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The finding, this summer, of a flint arrow-head at the north end of the Dells of the Wisconsin River raised the question of its probable age. Some of the residents state that a great Indian battle occurred at the spot where the arrow-head was found, sometime about 1820, and suggested that it was a relic of that fight; others, however, did not believe that bows and arrows were used in that part of the country after about 1800, and thought it antedated that year.

This is a question to which I am wondering whether an authoritative answer can be given. Were not firearms in general use among the Indians of central Wisconsin after the beginning of the nineteenth century?

J. M. W. PRATT, Milwaukee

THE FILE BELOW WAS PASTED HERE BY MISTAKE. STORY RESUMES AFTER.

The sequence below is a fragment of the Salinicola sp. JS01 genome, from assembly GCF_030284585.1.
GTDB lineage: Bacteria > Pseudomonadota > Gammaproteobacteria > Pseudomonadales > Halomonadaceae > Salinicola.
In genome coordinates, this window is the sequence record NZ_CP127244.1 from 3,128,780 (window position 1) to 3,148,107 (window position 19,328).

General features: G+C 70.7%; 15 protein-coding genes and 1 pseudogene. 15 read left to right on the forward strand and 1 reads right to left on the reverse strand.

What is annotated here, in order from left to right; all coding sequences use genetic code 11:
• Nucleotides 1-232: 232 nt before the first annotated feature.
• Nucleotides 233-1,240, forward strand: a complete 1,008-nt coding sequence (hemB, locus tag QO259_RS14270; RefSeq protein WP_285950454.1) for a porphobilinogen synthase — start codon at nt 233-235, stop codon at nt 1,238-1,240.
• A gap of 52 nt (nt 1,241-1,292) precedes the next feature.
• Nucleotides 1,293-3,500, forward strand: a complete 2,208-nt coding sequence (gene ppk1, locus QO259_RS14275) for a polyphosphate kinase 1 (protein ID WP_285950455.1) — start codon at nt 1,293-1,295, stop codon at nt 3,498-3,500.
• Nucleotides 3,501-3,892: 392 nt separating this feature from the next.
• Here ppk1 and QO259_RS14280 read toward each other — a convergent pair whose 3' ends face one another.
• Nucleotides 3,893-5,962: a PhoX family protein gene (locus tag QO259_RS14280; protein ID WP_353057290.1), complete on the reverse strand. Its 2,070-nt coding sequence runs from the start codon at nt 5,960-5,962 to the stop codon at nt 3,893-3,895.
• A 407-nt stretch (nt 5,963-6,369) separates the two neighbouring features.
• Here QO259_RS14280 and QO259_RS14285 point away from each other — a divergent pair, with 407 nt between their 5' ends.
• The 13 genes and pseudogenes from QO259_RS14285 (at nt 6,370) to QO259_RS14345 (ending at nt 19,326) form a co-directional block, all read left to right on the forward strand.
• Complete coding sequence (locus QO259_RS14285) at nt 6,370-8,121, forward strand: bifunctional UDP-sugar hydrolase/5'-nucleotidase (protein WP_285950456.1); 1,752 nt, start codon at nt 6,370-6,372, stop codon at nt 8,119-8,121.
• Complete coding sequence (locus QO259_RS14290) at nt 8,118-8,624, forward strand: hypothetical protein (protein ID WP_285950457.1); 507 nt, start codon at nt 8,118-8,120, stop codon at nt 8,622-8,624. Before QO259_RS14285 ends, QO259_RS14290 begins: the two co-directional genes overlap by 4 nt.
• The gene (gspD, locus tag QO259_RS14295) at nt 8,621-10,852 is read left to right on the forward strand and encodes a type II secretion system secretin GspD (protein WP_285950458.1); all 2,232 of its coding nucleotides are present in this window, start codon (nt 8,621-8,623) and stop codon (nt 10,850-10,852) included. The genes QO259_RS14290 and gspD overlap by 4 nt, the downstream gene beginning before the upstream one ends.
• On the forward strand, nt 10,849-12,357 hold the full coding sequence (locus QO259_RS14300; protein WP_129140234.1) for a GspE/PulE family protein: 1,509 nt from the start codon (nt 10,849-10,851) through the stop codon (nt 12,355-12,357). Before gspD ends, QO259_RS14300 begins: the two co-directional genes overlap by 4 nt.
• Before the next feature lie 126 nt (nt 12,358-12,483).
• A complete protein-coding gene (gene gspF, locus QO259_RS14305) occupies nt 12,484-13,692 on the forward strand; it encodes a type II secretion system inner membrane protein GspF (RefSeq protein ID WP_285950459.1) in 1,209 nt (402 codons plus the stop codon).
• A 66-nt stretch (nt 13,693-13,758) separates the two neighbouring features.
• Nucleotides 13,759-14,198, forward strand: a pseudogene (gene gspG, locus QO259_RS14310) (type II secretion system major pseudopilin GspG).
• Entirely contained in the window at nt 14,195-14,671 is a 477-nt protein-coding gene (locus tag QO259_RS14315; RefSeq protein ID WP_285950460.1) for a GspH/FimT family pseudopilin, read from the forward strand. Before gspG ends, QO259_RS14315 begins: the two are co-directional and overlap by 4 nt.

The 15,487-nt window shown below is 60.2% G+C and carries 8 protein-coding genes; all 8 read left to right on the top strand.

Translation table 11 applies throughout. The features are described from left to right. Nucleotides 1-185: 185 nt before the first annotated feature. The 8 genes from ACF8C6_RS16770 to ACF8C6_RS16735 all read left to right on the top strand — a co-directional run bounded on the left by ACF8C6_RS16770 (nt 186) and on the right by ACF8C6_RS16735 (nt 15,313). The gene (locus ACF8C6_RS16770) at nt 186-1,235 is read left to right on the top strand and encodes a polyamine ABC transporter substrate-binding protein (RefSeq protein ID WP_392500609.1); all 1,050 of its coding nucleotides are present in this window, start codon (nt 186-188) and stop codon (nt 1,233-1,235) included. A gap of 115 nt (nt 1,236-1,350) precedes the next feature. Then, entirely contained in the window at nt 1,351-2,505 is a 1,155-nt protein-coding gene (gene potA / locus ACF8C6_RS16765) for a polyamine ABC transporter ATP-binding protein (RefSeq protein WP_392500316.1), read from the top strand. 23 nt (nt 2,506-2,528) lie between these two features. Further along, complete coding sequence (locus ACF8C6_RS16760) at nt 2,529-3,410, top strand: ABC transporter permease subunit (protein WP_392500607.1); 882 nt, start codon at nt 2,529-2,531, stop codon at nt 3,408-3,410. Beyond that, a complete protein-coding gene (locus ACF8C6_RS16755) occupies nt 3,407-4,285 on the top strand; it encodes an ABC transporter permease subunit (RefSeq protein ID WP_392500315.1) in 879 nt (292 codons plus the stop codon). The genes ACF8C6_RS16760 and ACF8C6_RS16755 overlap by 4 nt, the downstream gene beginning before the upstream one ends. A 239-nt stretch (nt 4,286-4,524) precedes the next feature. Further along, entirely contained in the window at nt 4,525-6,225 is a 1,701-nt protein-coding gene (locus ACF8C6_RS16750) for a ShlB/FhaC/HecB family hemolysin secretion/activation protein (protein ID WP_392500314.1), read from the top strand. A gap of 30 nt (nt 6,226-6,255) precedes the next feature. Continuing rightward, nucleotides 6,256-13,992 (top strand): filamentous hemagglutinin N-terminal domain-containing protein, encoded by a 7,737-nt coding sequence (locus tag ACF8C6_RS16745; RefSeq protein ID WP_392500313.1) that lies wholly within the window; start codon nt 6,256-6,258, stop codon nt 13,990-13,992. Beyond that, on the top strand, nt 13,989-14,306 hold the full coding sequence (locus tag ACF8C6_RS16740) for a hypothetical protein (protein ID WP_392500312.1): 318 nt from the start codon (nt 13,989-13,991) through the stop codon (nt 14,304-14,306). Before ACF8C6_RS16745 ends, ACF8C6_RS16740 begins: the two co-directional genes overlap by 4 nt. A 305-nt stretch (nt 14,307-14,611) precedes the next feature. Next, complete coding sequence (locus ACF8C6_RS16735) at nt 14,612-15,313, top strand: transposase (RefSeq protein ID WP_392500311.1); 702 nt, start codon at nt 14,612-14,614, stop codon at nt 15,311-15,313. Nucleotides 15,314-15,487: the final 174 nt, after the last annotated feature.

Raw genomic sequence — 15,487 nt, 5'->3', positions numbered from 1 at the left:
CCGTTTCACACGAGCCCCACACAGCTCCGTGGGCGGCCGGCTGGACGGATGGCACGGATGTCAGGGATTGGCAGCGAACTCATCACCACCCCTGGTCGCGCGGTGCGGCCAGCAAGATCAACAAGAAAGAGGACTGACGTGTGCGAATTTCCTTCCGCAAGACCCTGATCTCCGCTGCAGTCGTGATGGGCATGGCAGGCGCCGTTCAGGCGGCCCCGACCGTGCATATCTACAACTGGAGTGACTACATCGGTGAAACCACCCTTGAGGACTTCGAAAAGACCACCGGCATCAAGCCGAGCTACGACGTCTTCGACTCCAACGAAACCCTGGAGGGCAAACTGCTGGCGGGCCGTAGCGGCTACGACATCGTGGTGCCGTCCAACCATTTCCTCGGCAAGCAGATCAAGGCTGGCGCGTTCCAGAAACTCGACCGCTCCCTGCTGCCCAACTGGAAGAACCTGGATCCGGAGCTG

Wisconsin Indians began to obtain guns from the French as early as 1670, but they by no means abandoned their primitive weapons for firearms. Many settlers as late as the 1840's testify to having seen the tribesmen using bows and arrows. The guns were poor, made for the trade, easily got out of order, and the Indians themselves could not repair them. Every agency maintained a blacksmith, whose chief work was the repairing of Indian guns. Thus bows and arrows were much used for hunting, and part of an Indian boy's education was the accurate shooting of small game with arrows. This answers your question concerning the modern use of arrow-heads.